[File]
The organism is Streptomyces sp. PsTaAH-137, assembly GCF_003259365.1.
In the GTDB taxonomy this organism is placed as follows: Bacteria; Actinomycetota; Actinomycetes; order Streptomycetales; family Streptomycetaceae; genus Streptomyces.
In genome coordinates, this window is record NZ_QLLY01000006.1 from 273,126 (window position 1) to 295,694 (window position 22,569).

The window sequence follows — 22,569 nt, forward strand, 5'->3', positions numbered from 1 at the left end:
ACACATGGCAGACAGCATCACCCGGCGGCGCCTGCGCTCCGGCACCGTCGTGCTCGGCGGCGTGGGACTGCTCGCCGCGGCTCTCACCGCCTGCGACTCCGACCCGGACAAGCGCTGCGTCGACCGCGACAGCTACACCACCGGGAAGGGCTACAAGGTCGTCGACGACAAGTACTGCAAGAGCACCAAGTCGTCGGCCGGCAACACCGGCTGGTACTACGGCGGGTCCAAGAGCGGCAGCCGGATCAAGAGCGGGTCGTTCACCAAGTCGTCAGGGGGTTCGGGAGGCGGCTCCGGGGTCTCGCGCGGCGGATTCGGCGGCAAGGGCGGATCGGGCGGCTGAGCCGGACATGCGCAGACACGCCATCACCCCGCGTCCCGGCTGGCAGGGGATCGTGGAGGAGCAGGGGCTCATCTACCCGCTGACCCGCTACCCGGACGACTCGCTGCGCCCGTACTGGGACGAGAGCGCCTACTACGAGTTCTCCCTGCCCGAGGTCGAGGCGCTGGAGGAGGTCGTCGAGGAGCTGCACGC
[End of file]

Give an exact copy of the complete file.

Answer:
The organism is Streptomyces sp. PsTaAH-137, assembly GCF_003259365.1.
In the GTDB taxonomy this organism is placed as follows: Bacteria; Actinomycetota; Actinomycetes; order Streptomycetales; family Streptomycetaceae; genus Streptomyces.
In genome coordinates, this window is record NZ_QLLY01000006.1 from 273,126 (window position 1) to 295,694 (window position 22,569).

The window sequence follows — 22,569 nt, forward strand, 5'->3', positions numbered from 1 at the left end:
ACACATGGCAGACAGCATCACCCGGCGGCGCCTGCGCTCCGGCACCGTCGTGCTCGGCGGCGTGGGACTGCTCGCCGCGGCTCTCACCGCCTGCGACTCCGACCCGGACAAGCGCTGCGTCGACCGCGACAGCTACACCACCGGGAAGGGCTACAAGGTCGTCGACGACAAGTACTGCAAGAGCACCAAGTCGTCGGCCGGCAACACCGGCTGGTACTACGGCGGGTCCAAGAGCGGCAGCCGGATCAAGAGCGGGTCGTTCACCAAGTCGTCAGGGGGTTCGGGAGGCGGCTCCGGGGTCTCGCGCGGCGGATTCGGCGGCAAGGGCGGATCGGGCGGCTGAGCCGGACATGCGCAGACACGCCATCACCCCGCGTCCCGGCTGGCAGGGGATCGTGGAGGAGCAGGGGCTCATCTACCCGCTGACCCGCTACCCGGACGACTCGCTGCGCCCGTACTGGGACGAGAGCGCCTACTACGAGTTCTCCCTGCCCGAGGTCGAGGCGCTGGAGGAGGTCGTCGAGGAGCTGCACGC